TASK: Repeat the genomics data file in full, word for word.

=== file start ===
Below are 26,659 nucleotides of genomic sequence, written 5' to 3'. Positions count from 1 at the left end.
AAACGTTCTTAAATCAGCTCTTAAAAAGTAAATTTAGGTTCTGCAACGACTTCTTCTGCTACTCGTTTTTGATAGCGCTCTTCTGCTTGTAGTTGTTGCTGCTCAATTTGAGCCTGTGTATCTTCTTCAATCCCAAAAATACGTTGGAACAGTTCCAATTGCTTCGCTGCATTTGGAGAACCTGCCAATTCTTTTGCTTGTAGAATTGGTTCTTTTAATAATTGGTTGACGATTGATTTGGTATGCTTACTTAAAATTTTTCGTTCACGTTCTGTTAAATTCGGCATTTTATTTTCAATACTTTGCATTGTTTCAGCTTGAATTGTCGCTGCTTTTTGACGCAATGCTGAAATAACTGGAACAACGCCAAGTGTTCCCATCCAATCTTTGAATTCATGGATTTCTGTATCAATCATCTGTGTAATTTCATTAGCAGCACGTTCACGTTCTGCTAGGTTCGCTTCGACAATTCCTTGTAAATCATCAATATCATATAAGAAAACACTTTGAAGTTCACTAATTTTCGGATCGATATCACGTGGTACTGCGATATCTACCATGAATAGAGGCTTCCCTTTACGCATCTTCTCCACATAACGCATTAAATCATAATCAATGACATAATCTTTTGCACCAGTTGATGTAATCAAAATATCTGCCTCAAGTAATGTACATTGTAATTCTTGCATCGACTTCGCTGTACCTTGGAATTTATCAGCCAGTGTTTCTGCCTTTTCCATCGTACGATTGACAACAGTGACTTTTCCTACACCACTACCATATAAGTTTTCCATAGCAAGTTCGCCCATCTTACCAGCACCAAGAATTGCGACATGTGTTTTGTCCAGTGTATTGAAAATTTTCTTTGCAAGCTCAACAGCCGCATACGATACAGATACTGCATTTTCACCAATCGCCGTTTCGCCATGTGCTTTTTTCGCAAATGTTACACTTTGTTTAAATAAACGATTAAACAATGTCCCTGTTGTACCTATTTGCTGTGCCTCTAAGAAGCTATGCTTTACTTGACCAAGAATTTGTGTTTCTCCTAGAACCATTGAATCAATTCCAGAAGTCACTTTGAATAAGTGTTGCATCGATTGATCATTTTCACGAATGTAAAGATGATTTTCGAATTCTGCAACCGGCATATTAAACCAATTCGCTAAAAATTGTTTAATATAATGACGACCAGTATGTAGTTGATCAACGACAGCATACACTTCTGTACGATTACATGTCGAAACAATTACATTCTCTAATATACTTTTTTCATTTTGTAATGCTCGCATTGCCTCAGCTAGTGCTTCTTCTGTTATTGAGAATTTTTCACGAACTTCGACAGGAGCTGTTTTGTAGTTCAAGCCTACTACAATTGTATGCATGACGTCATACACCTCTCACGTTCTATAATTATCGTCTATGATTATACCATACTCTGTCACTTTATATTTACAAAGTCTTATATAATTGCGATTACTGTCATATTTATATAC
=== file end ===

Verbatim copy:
Below are 26,659 nucleotides of genomic sequence, written 5' to 3'. Positions count from 1 at the left end.
AAACGTTCTTAAATCAGCTCTTAAAAAGTAAATTTAGGTTCTGCAACGACTTCTTCTGCTACTCGTTTTTGATAGCGCTCTTCTGCTTGTAGTTGTTGCTGCTCAATTTGAGCCTGTGTATCTTCTTCAATCCCAAAAATACGTTGGAACAGTTCCAATTGCTTCGCTGCATTTGGAGAACCTGCCAATTCTTTTGCTTGTAGAATTGGTTCTTTTAATAATTGGTTGACGATTGATTTGGTATGCTTACTTAAAATTTTTCGTTCACGTTCTGTTAAATTCGGCATTTTATTTTCAATACTTTGCATTGTTTCAGCTTGAATTGTCGCTGCTTTTTGACGCAATGCTGAAATAACTGGAACAACGCCAAGTGTTCCCATCCAATCTTTGAATTCATGGATTTCTGTATCAATCATCTGTGTAATTTCATTAGCAGCACGTTCACGTTCTGCTAGGTTCGCTTCGACAATTCCTTGTAAATCATCAATATCATATAAGAAAACACTTTGAAGTTCACTAATTTTCGGATCGATATCACGTGGTACTGCGATATCTACCATGAATAGAGGCTTCCCTTTACGCATCTTCTCCACATAACGCATTAAATCATAATCAATGACATAATCTTTTGCACCAGTTGATGTAATCAAAATATCTGCCTCAAGTAATGTACATTGTAATTCTTGCATCGACTTCGCTGTACCTTGGAATTTATCAGCCAGTGTTTCTGCCTTTTCCATCGTACGATTGACAACAGTGACTTTTCCTACACCACTACCATATAAGTTTTCCATAGCAAGTTCGCCCATCTTACCAGCACCAAGAATTGCGACATGTGTTTTGTCCAGTGTATTGAAAATTTTCTTTGCAAGCTCAACAGCCGCATACGATACAGATACTGCATTTTCACCAATCGCCGTTTCGCCATGTGCTTTTTTCGCAAATGTTACACTTTGTTTAAATAAACGATTAAACAATGTCCCTGTTGTACCTATTTGCTGTGCCTCTAAGAAGCTATGCTTTACTTGACCAAGAATTTGTGTTTCTCCTAGAACCATTGAATCAATTCCAGAAGTCACTTTGAATAAGTGTTGCATCGATTGATCATTTTCACGAATGTAAAGATGATTTTCGAATTCTGCAACCGGCATATTAAACCAATTCGCTAAAAATTGTTTAATATAATGACGACCAGTATGTAGTTGATCAACGACAGCATACACTTCTGTACGATTACATGTCGAAACAATTACATTCTCTAATATACTTTTTTCATTTTGTAATGCTCGCATTGCCTCAGCTAGTGCTTCTTCTGTTATTGAGAATTTTTCACGAACTTCGACAGGAGCTGTTTTGTAGTTCAAGCCTACTACAATTGTATGCATGACGTCATACACCTCTCACGTTCTATAATTATCGTCTATGATTATACCATACTCTGTCACTTTATATTTACAAAGTCTTATATAATTGCGATTACTGTCATATTTATATAC